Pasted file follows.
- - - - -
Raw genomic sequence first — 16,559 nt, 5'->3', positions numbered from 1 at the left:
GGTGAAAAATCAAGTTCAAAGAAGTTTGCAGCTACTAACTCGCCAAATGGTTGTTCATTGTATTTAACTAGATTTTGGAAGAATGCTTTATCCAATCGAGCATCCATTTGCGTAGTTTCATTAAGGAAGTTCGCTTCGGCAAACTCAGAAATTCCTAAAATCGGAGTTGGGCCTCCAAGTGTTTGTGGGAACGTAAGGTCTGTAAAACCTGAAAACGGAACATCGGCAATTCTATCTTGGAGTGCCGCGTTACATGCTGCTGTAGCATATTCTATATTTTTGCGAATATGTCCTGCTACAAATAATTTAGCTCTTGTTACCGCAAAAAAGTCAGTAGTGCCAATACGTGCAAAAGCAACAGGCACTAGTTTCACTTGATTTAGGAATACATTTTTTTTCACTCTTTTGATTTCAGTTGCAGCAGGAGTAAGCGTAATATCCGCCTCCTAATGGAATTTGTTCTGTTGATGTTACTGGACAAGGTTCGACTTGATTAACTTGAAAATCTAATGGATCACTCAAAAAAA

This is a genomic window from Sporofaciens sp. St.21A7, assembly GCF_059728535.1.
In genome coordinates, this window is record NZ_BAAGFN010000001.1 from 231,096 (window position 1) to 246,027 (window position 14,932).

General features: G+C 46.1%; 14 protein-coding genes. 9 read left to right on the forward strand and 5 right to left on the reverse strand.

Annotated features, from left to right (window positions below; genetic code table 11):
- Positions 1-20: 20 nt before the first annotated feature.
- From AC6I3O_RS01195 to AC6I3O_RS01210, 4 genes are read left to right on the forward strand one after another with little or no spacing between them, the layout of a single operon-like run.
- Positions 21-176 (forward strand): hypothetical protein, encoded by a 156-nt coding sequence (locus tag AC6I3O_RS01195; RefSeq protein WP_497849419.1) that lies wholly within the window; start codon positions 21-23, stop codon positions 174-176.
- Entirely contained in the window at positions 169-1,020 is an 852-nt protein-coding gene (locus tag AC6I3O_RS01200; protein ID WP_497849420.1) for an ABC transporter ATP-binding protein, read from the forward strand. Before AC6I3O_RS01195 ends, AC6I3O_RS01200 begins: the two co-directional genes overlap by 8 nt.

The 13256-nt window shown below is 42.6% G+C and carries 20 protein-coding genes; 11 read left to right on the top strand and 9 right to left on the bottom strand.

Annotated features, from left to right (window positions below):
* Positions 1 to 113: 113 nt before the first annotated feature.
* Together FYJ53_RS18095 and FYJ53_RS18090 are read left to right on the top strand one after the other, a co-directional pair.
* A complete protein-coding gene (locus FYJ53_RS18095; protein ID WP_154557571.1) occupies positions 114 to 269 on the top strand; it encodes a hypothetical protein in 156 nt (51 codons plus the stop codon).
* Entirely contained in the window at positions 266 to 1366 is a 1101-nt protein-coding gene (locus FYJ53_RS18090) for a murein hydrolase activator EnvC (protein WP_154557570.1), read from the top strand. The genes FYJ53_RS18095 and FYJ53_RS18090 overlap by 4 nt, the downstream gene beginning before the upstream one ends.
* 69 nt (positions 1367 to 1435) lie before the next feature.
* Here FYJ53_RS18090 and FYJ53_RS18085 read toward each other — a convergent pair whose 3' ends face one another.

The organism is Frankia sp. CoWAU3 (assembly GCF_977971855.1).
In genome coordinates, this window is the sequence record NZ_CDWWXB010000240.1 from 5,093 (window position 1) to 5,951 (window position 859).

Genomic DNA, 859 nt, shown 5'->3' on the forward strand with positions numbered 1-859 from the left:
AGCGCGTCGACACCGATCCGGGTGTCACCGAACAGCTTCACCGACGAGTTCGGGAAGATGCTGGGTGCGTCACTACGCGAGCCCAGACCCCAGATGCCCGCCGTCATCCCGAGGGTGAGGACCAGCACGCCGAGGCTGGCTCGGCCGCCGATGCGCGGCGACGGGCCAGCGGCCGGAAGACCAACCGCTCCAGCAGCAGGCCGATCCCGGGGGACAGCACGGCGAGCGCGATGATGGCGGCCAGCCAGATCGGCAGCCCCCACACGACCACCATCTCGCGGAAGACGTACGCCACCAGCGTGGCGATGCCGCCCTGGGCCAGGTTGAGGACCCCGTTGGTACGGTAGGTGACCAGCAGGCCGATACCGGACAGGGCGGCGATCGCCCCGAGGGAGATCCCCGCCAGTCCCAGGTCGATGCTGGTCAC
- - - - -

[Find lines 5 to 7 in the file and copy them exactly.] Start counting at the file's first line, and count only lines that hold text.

General features: G+C 46.1%; 14 protein-coding genes. 9 read left to right on the forward strand and 5 right to left on the reverse strand.

Annotated features, from left to right (window positions below; genetic code table 11):
- Positions 1-20: 20 nt before the first annotated feature.